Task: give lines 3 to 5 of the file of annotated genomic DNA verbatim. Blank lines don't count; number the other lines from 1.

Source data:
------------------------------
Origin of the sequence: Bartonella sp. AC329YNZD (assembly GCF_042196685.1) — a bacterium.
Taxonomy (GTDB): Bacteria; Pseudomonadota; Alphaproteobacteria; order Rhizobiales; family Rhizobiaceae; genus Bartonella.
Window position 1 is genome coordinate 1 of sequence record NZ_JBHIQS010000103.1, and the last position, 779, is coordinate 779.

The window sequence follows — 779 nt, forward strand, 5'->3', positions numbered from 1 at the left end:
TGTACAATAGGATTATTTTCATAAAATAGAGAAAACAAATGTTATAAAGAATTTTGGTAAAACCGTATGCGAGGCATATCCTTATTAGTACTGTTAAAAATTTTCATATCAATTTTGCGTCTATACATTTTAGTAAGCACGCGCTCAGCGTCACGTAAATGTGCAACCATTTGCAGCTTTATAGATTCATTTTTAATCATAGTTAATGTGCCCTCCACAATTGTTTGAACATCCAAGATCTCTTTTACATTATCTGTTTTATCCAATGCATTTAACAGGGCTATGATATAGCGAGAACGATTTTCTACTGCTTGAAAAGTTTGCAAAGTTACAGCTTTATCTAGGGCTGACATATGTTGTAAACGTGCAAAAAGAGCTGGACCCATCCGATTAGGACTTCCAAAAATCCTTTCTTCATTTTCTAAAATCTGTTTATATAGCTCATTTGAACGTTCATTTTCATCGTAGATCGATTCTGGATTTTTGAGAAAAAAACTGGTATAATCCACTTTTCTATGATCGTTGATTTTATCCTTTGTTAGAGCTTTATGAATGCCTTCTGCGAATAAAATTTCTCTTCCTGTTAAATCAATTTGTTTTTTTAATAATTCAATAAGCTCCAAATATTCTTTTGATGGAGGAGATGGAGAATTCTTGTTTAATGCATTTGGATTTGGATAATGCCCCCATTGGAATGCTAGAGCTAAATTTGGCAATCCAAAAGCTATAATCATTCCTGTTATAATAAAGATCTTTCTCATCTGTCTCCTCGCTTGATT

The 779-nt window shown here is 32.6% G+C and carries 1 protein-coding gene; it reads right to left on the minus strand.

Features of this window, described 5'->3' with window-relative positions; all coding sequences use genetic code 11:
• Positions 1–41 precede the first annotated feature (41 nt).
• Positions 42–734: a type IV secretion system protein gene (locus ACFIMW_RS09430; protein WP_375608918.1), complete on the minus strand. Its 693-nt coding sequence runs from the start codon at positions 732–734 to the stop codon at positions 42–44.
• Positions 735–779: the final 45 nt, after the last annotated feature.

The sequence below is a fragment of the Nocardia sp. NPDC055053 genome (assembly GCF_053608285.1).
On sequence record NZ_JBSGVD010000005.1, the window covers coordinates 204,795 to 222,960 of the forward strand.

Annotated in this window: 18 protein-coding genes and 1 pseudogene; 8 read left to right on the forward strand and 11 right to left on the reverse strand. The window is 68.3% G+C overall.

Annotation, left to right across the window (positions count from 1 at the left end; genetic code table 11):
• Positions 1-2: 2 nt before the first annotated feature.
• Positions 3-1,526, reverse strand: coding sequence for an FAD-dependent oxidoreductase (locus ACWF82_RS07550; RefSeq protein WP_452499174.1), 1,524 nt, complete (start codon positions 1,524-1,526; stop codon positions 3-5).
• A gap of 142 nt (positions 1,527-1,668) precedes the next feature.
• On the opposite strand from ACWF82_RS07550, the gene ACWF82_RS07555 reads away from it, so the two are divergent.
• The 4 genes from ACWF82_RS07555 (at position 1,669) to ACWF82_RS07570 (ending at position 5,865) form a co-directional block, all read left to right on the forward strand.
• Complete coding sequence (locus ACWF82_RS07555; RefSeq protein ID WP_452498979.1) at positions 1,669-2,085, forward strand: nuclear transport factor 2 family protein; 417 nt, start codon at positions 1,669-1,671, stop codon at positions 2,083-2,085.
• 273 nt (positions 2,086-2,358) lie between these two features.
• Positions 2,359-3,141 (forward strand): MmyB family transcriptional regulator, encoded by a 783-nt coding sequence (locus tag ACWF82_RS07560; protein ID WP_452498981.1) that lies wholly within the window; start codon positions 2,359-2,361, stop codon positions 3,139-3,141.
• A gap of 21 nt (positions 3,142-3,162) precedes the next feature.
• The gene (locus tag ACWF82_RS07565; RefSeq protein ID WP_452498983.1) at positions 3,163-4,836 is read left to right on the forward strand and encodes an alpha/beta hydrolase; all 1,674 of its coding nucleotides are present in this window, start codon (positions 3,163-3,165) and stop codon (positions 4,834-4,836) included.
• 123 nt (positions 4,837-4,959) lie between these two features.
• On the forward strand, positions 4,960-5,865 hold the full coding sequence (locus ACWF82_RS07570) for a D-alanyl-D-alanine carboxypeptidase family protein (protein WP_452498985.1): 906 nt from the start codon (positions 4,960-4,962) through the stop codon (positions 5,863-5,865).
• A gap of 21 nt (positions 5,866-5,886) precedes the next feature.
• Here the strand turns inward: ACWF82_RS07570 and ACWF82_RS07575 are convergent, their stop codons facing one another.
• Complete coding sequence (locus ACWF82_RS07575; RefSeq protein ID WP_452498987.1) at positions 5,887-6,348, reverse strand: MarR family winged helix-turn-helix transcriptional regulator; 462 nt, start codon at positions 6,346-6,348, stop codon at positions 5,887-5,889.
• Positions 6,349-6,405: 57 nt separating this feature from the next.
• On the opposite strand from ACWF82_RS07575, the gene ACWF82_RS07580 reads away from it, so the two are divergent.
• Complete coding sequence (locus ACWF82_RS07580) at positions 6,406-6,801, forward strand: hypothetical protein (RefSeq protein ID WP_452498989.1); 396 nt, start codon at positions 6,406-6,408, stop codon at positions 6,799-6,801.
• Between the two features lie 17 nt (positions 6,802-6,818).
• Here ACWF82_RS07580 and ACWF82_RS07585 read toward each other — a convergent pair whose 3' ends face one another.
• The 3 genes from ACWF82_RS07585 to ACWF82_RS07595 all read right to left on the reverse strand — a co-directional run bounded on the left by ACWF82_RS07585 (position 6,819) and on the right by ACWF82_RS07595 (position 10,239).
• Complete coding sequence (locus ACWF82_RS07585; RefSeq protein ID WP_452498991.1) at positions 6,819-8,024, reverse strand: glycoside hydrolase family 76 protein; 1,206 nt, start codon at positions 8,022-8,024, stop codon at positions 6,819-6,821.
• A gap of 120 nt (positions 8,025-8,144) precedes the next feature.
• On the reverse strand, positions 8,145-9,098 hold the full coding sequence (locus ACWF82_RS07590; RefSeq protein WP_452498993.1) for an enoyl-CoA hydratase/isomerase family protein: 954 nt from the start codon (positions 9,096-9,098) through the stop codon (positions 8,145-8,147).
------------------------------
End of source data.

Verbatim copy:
Window position 1 is genome coordinate 1 of sequence record NZ_JBHIQS010000103.1, and the last position, 779, is coordinate 779.

The window sequence follows — 779 nt, forward strand, 5'->3', positions numbered from 1 at the left end:
TGTACAATAGGATTATTTTCATAAAATAGAGAAAACAAATGTTATAAAGAATTTTGGTAAAACCGTATGCGAGGCATATCCTTATTAGTACTGTTAAAAATTTTCATATCAATTTTGCGTCTATACATTTTAGTAAGCACGCGCTCAGCGTCACGTAAATGTGCAACCATTTGCAGCTTTATAGATTCATTTTTAATCATAGTTAATGTGCCCTCCACAATTGTTTGAACATCCAAGATCTCTTTTACATTATCTGTTTTATCCAATGCATTTAACAGGGCTATGATATAGCGAGAACGATTTTCTACTGCTTGAAAAGTTTGCAAAGTTACAGCTTTATCTAGGGCTGACATATGTTGTAAACGTGCAAAAAGAGCTGGACCCATCCGATTAGGACTTCCAAAAATCCTTTCTTCATTTTCTAAAATCTGTTTATATAGCTCATTTGAACGTTCATTTTCATCGTAGATCGATTCTGGATTTTTGAGAAAAAAACTGGTATAATCCACTTTTCTATGATCGTTGATTTTATCCTTTGTTAGAGCTTTATGAATGCCTTCTGCGAATAAAATTTCTCTTCCTGTTAAATCAATTTGTTTTTTTAATAATTCAATAAGCTCCAAATATTCTTTTGATGGAGGAGATGGAGAATTCTTGTTTAATGCATTTGGATTTGGATAATGCCCCCATTGGAATGCTAGAGCTAAATTTGGCAATCCAAAAGCTATAATCATTCCTGTTATAATAAAGATCTTTCTCATCTGTCTCCTCGCTTGATT